RelationalAI SDK for Julia

This guide presents the API for the RelationalAI SDK for Julia.

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This guide presents the main features of the RelationalAI SDK for Julia, used to interact with the Relational Knowledge Graph Management System (RKGMS).

The rai-sdk-julia package is open source and is available in this Github repository:

RelationalAI/rai-sdk-julia

It includes self-contained examples of the main API functionality. Contributions and pull requests are welcome.

Note: This guide applies to rai-sdk-julia, the latest iteration of the Julia SDK. The relationalai-sdk package is deprecated.

The last section describes how the different Console notebook cell types can be implemented with this Julia SDK API.

Requirements

Check the rai-sdk-julia repository for the latest version requirements to interact with the RKGMS using the RelationalAI SDK for Julia.

Installation

The RelationalAI SDK for Julia is a standalone package. It can be installed using the Julia REPL:

using Pkg; Pkg.add(url="https://github.com/RelationalAI/rai-sdk-julia.git")

The Configuration File

To connect to the RAI Server using the Julia SDK, you need a configuration file (~/.rai/config) with RAICredentials, i.e., an ID and a secret key provided to you by an admin. To get RAICredentials, follow these steps:

  1. The Organization/Team/Person requests an account from RAI. Once the account is set up, an admin user is assigned to the account.
  2. This admin uses the RAI Console to create OAuth Clients. Each client is identified by a Client ID and a secret keystring.
  3. The SDK user adds the client_id and client_secret to their ~/.rai/config file, which should look like this:
[default]
region = us-east
host = azure.relationalai.com
port = 443
client_id = ################ [from admin]
client_secret = ############## [from admin]

Note that in the place of ######### the actual user OAuth credentials should appear. This config file should be placed in the ~/.rai folder (~/.rai/config).

See the Julia SDK README for more details.

Multiple Profiles (Optional)

You can have other profiles besides [default] in separate sections of the config file. This is useful, for instance, if you have configurations for different regions.

The Julia API load_config() function takes the configuration file and the profile name as optional arguments:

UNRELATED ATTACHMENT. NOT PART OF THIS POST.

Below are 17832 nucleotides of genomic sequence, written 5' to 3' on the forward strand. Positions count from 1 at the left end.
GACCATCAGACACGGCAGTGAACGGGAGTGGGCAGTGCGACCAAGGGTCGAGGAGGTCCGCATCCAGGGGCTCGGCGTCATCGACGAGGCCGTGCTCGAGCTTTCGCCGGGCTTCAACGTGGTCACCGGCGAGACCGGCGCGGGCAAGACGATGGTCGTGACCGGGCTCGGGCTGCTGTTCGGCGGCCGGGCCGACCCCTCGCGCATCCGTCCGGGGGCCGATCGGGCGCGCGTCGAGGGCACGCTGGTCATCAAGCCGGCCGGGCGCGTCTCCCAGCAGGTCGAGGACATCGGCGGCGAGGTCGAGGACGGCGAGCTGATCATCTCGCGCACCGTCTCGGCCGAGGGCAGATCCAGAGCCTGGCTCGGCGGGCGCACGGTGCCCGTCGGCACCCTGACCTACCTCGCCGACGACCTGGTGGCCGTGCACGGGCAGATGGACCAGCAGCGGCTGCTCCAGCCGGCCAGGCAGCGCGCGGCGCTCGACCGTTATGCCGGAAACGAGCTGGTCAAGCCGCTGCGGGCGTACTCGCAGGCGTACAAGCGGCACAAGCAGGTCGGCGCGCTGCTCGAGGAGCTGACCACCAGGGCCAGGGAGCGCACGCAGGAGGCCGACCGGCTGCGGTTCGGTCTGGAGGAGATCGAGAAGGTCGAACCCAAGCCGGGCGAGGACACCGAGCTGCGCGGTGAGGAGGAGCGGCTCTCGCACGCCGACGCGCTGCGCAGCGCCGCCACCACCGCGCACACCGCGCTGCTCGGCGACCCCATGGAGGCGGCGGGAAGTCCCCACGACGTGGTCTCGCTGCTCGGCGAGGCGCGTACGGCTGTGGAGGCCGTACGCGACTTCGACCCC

using RAI: load_config
cfg = load_config(fname="~/.rai/config", profile = "default")

Permissions

Each OAuth Client has its own set of permissions, which determine what operations it can execute. Depending on the permissions, some operations (such as listing other users, or creating or deleting compute engines) may fail.

Creating a Context

Most API operations use a Context struct that contains the necessary settings for making requests against the RelationalAI REST APIs. To create a context using the default profile in your ~/.rai/config file, use:

using RAI: Context, load_config
cfg = load_config()
# to specify a non-default profile use:
# cfg = load_config(profile = "myprofile")
ctx = Context(cfg)

The remaining code examples in this document assume that you have a valid context in the ctx Julia variable and that you have brought the RAI module into the current namespace:

using RAI

You can test your configuration and context by running:

list_databases(ctx)

This should return a list with database info, assuming your keys have the corresponding permissions (see Listing Databases below).

Additionally, most of the Julia API calls throw an HTTPError exception when there is an issue. Therefore you can typically wrap the API calls discussed here in a try ... catch block similar to:

try
    list_databases(ctx)
catch e
    e isa HTTPError ? show(e) : rethrow()
end

Managing Users

A client with the right permissions can create, disable, and list the users under the account.

Creating a User

create_user(ctx, email, roles)

Here, email is a string, identifying the user, and roles is a list of roles. The roles currently supported are user and admin, with user being the default role.

Disabling a User

disable_user(ctx, user)

Listing Users

list_users(ctx)

Retrieving User Details

get_user(ctx, user)

Here, user is a string ID, e.g. "auth0|XXXXXXXXXXXXXXXXXX".

Managing OAuth Clients

OAuth clients can be managed with the following functions, provided you have the corresponding permissions:

create_oauth_client(ctx, name, permissions)